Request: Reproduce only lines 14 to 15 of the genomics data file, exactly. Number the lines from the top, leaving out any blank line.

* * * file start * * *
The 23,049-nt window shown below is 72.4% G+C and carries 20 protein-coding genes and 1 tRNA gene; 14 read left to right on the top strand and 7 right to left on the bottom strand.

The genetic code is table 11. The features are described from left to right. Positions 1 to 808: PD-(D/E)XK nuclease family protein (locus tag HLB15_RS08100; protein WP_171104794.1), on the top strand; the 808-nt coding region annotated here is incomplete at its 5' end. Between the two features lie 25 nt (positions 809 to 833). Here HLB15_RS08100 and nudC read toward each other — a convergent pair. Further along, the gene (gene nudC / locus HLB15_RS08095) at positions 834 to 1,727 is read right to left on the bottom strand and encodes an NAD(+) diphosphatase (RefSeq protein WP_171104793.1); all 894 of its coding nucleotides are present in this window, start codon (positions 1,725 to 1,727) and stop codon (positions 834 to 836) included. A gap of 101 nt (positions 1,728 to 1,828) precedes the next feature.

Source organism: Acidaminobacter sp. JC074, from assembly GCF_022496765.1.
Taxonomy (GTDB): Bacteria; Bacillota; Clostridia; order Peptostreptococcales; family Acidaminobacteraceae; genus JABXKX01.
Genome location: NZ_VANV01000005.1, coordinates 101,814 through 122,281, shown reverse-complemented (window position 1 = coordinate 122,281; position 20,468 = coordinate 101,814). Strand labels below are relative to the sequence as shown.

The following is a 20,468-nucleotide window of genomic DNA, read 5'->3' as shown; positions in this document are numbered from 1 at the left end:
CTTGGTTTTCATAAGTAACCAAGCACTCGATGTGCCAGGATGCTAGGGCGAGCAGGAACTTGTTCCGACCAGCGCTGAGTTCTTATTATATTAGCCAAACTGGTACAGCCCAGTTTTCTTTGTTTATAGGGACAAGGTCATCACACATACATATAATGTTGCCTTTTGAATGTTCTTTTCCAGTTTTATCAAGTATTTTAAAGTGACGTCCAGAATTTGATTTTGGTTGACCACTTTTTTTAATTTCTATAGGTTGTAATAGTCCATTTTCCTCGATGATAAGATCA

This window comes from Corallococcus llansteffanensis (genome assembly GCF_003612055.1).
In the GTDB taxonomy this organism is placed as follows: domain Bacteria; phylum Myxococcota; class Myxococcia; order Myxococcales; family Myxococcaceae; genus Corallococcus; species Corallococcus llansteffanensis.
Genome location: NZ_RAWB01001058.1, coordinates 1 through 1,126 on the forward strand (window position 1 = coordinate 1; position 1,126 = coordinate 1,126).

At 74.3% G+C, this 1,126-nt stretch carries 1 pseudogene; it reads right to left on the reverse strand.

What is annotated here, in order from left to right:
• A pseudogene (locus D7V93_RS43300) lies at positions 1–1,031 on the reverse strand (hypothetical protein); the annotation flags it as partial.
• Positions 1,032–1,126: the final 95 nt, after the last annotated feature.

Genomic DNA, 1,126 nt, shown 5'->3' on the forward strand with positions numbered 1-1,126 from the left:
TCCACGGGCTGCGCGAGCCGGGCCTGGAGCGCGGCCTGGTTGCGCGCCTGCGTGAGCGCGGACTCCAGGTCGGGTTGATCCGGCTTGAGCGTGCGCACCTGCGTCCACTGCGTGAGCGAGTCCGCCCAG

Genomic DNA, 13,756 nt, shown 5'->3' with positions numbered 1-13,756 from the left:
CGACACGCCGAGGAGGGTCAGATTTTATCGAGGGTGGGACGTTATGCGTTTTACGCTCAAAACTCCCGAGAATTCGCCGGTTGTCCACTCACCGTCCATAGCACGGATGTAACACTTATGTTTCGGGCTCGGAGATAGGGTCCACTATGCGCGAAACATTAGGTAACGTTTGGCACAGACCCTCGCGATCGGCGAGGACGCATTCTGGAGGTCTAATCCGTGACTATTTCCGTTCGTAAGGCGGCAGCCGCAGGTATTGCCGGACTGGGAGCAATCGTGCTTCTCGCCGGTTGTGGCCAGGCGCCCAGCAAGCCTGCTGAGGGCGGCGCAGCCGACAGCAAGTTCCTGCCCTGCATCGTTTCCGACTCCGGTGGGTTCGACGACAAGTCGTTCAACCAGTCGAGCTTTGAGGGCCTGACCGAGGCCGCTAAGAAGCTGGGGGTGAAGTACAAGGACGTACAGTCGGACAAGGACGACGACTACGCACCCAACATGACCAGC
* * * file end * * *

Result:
• Positions 1,032–1,126: the final 95 nt, after the last annotated feature.

Genomic DNA, 1,126 nt, shown 5'->3' on the forward strand with positions numbered 1-1,126 from the left: